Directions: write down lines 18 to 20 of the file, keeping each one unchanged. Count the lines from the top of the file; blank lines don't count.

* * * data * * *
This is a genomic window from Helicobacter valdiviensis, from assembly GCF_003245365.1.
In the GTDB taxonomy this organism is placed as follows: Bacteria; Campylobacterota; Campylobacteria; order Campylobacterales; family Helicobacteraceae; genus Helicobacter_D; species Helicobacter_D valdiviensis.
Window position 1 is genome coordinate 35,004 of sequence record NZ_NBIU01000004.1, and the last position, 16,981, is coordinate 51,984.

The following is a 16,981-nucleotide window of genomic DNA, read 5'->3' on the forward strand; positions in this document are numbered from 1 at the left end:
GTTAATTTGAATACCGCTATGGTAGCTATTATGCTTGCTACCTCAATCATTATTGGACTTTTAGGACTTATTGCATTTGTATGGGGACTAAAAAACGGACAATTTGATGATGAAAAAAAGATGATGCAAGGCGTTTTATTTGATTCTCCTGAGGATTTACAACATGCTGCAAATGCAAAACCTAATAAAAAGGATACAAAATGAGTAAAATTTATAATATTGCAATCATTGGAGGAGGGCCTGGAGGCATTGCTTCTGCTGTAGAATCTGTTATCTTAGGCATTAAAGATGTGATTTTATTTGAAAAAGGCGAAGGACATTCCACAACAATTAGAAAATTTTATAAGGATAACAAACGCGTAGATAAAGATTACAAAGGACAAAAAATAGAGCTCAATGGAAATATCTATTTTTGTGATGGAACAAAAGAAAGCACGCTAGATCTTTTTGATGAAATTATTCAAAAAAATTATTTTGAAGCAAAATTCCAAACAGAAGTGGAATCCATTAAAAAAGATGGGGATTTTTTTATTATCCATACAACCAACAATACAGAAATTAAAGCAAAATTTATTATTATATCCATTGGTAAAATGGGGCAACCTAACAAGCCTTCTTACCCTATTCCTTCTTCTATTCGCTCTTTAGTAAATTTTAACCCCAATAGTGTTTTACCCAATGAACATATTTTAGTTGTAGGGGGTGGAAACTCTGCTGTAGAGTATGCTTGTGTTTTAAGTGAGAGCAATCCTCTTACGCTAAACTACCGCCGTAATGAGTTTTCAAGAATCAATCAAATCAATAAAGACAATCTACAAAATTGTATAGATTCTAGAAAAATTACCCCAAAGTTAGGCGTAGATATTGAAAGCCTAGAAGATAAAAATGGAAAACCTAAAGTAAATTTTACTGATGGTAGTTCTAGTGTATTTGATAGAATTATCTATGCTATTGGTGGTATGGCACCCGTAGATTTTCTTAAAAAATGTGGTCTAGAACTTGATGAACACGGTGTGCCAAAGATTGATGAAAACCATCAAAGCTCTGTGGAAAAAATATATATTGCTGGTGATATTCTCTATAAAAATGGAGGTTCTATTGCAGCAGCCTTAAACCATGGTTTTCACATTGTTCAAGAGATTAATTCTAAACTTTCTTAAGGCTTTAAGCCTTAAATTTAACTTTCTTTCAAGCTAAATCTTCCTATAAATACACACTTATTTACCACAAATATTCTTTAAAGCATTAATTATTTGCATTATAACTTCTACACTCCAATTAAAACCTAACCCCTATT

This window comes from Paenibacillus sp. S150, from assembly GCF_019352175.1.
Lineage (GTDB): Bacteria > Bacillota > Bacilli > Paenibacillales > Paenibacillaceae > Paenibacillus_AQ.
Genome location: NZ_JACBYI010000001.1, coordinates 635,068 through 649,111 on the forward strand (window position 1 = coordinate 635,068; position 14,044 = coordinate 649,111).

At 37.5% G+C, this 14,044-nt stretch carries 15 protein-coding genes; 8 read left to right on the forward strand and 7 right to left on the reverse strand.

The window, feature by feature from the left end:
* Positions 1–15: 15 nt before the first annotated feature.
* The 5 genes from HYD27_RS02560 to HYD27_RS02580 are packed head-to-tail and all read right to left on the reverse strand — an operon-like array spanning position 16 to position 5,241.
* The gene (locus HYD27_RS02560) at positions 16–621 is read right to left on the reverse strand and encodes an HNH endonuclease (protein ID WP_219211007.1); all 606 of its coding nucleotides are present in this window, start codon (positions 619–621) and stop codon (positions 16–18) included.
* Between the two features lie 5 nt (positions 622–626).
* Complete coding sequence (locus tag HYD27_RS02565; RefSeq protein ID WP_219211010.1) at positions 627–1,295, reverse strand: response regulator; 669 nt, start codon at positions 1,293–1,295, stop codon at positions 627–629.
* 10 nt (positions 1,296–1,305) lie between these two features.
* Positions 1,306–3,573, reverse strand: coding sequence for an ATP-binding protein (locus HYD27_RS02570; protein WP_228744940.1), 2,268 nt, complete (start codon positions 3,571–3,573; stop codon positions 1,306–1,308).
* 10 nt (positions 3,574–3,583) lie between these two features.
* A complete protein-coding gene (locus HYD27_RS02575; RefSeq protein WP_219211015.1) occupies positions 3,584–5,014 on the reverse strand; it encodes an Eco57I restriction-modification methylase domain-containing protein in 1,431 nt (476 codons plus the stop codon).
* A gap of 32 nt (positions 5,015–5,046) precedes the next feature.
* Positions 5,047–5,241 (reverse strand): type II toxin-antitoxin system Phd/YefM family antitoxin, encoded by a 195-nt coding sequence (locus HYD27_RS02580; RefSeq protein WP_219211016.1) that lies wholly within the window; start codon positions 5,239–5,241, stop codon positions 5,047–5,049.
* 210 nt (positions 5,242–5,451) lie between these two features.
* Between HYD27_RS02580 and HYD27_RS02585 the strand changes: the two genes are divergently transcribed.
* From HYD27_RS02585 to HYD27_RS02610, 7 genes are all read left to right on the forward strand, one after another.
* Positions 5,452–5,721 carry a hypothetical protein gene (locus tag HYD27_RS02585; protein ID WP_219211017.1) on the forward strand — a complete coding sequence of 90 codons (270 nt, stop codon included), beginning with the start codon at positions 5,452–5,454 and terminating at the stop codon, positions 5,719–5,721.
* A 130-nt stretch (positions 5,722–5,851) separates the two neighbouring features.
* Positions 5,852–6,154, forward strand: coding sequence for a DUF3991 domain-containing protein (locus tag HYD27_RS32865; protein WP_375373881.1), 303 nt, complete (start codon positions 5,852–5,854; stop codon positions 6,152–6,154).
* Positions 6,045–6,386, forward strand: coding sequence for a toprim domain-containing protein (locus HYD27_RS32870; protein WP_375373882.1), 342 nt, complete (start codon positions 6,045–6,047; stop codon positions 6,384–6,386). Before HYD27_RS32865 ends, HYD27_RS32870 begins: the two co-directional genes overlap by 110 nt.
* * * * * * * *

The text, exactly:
* 10 nt (positions 3,574–3,583) lie between these two features.
* A complete protein-coding gene (locus HYD27_RS02575; RefSeq protein WP_219211015.1) occupies positions 3,584–5,014 on the reverse strand; it encodes an Eco57I restriction-modification methylase domain-containing protein in 1,431 nt (476 codons plus the stop codon).
* A gap of 32 nt (positions 5,015–5,046) precedes the next feature.